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Advice on memorizing "onyomi" readings in kanji?

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May 25, 2016
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Having gone through jlpt n5 kanji and being halfway through jlpt n4 kanji, I don't find myself having too much trouble with the kunyomi. But the onyomi readings are very confusing, especially since they're mostly all similar, so I find it hard to tell between all of them. I'm aware there isn't a magical way that will suddenly make me an expert at this. But any advice is appreciated.
 

nice gaijin

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practice, and learning them in context. Don't just try to memorize that such and such kanji has this, that and the other reading. That's the brute-force method of learning and while you might remember stuff you aren't making the connections necessary to apply that knowledge when you encounter a new word or unexpected situation.

For example, remembering that can be こう or ぎょう isn't very helpful when you encounter a new word, because how are you supposed to know which reading to use? But try remembering that when used with a number like 三行 it means "#th line" and when it's used in a compound with a noun meaning like 行列、行事、行儀、行政 it's it's read ぎょう, but when used with kanji describing action or movement like 行進、行動、行為, it's read こう. This isn't a foolproof method (行員, bank teller, is a noun, but it's pronounced ぎょういん), but it gives you more of a foundation to stand on.

Also study the radicals because they have an effect on which onyomi a kanji may have, which can give you a better idea of how a new kanji is pronounced when you first encounter it. Japanese is highly contextual, and it's only through seeing these characters in context will you begin to internalize how they're used and pronounced in a given situation. Hope that helps
 
Joined
May 25, 2016
Messages
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practice, and learning them in context. Don't just try to memorize that such and such kanji has this, that and the other reading. That's the brute-force method of learning and while you might remember stuff you aren't making the connections necessary to apply that knowledge when you encounter a new word or unexpected situation.

For example, remembering that can be こう or ぎょう isn't very helpful when you encounter a new word, because how are you supposed to know which reading to use? But try remembering that when used with a number like 三行 it means "#th line" and when it's used in a compound with a noun meaning like 行列、行事、行儀、行政 it's it's read ぎょう, but when used with kanji describing action or movement like 行進、行動、行為, it's read こう. This isn't a foolproof method (行員, bank teller, is a noun, but it's pronounced ぎょういん), but it gives you more of a foundation to stand on.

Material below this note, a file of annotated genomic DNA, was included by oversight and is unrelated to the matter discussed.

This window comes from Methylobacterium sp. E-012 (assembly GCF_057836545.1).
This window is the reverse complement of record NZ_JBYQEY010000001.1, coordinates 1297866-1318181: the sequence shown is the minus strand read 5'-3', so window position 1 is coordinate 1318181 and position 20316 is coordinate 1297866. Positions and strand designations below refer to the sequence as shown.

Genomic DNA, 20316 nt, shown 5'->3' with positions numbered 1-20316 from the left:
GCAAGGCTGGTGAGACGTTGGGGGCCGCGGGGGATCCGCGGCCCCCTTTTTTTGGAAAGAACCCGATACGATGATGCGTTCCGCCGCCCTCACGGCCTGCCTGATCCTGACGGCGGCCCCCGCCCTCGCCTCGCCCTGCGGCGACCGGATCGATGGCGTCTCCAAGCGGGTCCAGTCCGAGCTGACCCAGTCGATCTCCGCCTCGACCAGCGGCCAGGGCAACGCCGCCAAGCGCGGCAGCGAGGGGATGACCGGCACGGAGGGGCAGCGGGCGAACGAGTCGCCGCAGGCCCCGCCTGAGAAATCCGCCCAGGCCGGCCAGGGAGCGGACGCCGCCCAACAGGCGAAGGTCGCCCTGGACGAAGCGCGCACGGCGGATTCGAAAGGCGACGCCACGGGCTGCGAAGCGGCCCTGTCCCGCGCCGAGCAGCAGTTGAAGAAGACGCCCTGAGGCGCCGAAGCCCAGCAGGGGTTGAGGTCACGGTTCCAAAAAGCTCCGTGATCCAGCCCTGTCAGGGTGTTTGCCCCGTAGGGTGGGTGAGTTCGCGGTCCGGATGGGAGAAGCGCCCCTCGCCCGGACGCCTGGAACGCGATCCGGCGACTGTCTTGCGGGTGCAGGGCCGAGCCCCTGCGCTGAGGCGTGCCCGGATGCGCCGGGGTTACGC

Also study the radicals because they have an effect on which onyomi a kanji may have, which can give you a better idea of how a new kanji is pronounced when you first encounter it. Japanese is highly contextual, and it's only through seeing these characters in context will you begin to internalize how they're used and pronounced in a given situation. Hope that helps
Thank you so much! Several onyomi for one kanji was definitely a problem for me, this makes sense now.
 

nice gaijin

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similarly, while there may be a lot of homonyms in Japanese, the greater context of the sentence will tell you which こうしん or こうどう is being used. Context is king.
 

Mike Cash

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similarly, while there may be a lot of homonyms in Japanese, the greater context of the sentence will tell you which こうしん or こうどう is being used. Context is king.
Recently, during a telephone call with my wife she mentioned that there was a じょそうしているおじさん walking around the rear of our apartment. I told her I had seen a じょそうしているおじさん walking down our street one day last year. We continued to discuss the じょそうしているおじさん for a couple of minutes before it became clear she was talking about 除草しているおじさん and I was talking about 女装しているおじさん.
 
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So funny with that "josou shite itu ojisan". Context is king!
Sometimes ONYOMI and KUNYOMI is also mixed up. e.g. 大掃除 OO SOUJI 
 
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